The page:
Sunday, July 7, 2013

Washington, A Small Historic Town

A drive through the parishes surrounding Lafayette Parish will take you through small towns, such as Rayne, Eunice, Grand Coteau, and St. Martinville as well as the lesser known towns of Sunset, Melville, Butte LaRose, and Loreauville.

Oftentimes these towns—and the thousands of other like-size points on state maps—are by-passed by travelers on their way to the more well-known destinations. With limited time, travelers miss the unique features of these “off-the-beaten-path” treasures.

On a recent drive to St. Landry Parish, I visited one such town, Washington, the third oldest settlement in Louisiana.

The first stop was the Washington Museum and Tourist Information office.
My walk around the one-room collection of items relating to the town’s history took me past displays of arrowheads and sharpening tools and a 1920 price list for groceries and other items from the Klaus dry goods store.
In one part of the room were some early household items and
in the corner was some farm equipment.
Another display contained an ebony-handled French gambler’s dirk (a short dagger), a $100 poker chip, and pre-Civil War Pharo cards (a widely-played gambling game in England; its name is derived from the picture of an Egyptian Pharaoh on one of the cards).
The medicine case of Dr. H.C. Milburn from the late 1800s seemed to serve as a portable pharmacy.
An article from the Lafayette Morning Advocate from June 23, 2008, caught my eye because it referred to the historic Eagle Hotel (c. 1825, with the brick hotel portion added in 1852). The former Eagle Hotel would be our next stop.

As I left the Tourist Information center, we found the town’s marker in an alley “waiting” to be restored and returned to its position at the city limits.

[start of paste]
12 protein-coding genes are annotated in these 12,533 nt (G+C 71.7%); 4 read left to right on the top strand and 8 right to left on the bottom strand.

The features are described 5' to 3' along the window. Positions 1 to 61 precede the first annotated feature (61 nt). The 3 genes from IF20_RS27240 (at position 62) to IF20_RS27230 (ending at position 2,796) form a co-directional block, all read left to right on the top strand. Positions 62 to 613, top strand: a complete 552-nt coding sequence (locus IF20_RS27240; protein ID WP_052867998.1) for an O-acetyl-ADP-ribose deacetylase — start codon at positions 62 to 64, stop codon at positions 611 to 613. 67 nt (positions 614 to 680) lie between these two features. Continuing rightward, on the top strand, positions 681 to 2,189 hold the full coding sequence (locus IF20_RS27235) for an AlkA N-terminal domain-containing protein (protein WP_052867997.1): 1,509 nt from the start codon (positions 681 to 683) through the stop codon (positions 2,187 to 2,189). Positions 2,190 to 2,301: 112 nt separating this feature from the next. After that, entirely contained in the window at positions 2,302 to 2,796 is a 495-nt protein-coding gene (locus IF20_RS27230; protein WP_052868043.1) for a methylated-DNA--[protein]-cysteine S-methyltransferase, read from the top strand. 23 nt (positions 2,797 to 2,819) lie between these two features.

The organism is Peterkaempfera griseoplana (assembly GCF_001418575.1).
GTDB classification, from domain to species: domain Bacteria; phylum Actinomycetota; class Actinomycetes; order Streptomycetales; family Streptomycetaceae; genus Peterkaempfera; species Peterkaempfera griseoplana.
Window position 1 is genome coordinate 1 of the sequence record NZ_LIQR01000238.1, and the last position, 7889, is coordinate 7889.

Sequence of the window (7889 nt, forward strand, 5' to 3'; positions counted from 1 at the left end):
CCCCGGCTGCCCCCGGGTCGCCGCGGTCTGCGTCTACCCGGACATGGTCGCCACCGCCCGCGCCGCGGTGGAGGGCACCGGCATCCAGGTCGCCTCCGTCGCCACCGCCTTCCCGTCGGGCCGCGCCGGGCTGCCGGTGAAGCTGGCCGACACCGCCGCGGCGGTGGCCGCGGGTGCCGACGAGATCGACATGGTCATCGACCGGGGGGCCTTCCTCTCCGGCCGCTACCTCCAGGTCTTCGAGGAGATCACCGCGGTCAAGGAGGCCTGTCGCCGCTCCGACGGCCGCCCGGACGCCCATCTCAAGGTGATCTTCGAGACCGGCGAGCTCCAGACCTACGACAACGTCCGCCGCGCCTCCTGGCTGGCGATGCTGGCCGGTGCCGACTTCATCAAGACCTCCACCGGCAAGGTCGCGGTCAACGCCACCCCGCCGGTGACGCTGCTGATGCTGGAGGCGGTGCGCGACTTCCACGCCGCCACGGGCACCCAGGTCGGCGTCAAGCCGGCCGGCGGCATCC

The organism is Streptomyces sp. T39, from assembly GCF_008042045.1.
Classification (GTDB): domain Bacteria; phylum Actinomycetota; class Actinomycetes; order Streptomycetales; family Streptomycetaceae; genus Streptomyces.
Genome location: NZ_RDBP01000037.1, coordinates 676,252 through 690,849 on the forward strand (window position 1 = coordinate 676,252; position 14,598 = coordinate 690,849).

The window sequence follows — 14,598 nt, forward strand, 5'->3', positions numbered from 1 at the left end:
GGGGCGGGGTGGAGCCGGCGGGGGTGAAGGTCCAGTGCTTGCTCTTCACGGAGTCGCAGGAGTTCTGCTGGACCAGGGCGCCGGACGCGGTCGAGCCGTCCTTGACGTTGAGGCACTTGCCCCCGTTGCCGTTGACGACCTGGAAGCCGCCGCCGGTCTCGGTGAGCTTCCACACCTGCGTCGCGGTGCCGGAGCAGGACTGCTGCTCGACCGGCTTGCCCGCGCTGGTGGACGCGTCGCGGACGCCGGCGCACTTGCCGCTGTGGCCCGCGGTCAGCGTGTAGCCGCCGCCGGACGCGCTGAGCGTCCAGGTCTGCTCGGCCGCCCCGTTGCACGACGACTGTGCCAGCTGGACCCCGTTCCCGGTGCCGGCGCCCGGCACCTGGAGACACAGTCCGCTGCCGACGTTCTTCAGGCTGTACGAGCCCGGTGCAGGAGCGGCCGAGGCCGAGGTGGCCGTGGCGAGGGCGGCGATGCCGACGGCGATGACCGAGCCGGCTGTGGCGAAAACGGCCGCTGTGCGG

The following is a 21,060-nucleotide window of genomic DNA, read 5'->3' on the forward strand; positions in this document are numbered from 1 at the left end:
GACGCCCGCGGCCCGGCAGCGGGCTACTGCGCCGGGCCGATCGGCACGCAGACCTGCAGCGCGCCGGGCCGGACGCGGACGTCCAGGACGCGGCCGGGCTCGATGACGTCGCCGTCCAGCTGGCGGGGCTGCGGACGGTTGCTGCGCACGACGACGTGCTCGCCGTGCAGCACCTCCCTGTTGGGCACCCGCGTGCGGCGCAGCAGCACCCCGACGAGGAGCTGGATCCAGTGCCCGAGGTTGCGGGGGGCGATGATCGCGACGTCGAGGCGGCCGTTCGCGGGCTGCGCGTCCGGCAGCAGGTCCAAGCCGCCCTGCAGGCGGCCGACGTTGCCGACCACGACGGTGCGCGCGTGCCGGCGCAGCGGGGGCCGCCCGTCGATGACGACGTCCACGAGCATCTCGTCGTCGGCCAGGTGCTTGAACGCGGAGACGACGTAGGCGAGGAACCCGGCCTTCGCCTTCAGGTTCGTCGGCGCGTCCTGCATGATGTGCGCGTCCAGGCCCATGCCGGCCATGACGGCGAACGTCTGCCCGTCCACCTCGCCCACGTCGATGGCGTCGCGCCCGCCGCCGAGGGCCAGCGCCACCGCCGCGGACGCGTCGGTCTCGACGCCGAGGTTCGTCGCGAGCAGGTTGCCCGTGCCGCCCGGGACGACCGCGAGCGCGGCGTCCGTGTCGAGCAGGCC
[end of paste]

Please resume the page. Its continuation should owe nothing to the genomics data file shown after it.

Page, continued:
Across the street from the center, I saw a small version of a farmers’ market.
Nearby was the former Eagle Hotel. I think this historic structure, which is set back from the street, is now owned by a West Coast movie producer.
As is often the case with small towns, there is history, a story, a person, or a place that is missed when travelers pass through or pass around on the interstate. I (Chuck) grew up in a small town with some interesting bits of history unknown to all who missed our exit when former Route 66 travelers were re-routed around town by I-55. But for those who missed these bits:

“Reuben Flagg is attributed with delivering the first pork shipment to Chicago, in 1831, to a group of Methodists.

“The first frame home in Chicago was possible because Flagg hauled the walnut timbers to build it. Plainfield thus earned the nickname ‘Mother of Chicago’.

“Plainfield is also claimed to be the home of the very first ice cream sundae. Story says that a Plainfield druggist created the novelty after the urgings of patrons to serve something different. Topping some ice cream with syrup, he named it the ‘Sonntag’ after his surname. ‘Sonntag’ means ‘Sunday’ in German, thus the ice cream sundae was born” (

But, back to Washington, Louisiana.

To learn a bit about the town, I searched out a local resource. I met a police officer (whose name I did not learn). After a conversation about my walking around town taking photos, our travels, and sights to see in Washington, he recommended seeing Magnolia Ridge. This 60-acre plantation had over three miles of trails with gardens.

It had been open to the public, but was now closed.
Even getting photos from the street would have been worth the drive to see it, but as we talked, the officer saw the caretaker of the property and flagged her down. When Miss Donna drove up and I had been introduced to her, she said I could drive to the entrance, park near there, and walk the trails.
However, the parking lot was clearly closed and the entrance to the area where I was told I could park was gated. I appreciated Miss Donna’s invitation and probably could have opened the gate, but I thought that would not be a good idea.
But I enjoyed the view of Magnolia Ridge from the street.
I returned to the main part of town to continue my walking tour of the downtown.
(Unfortunately, the trolley is only available on a rental basis.)

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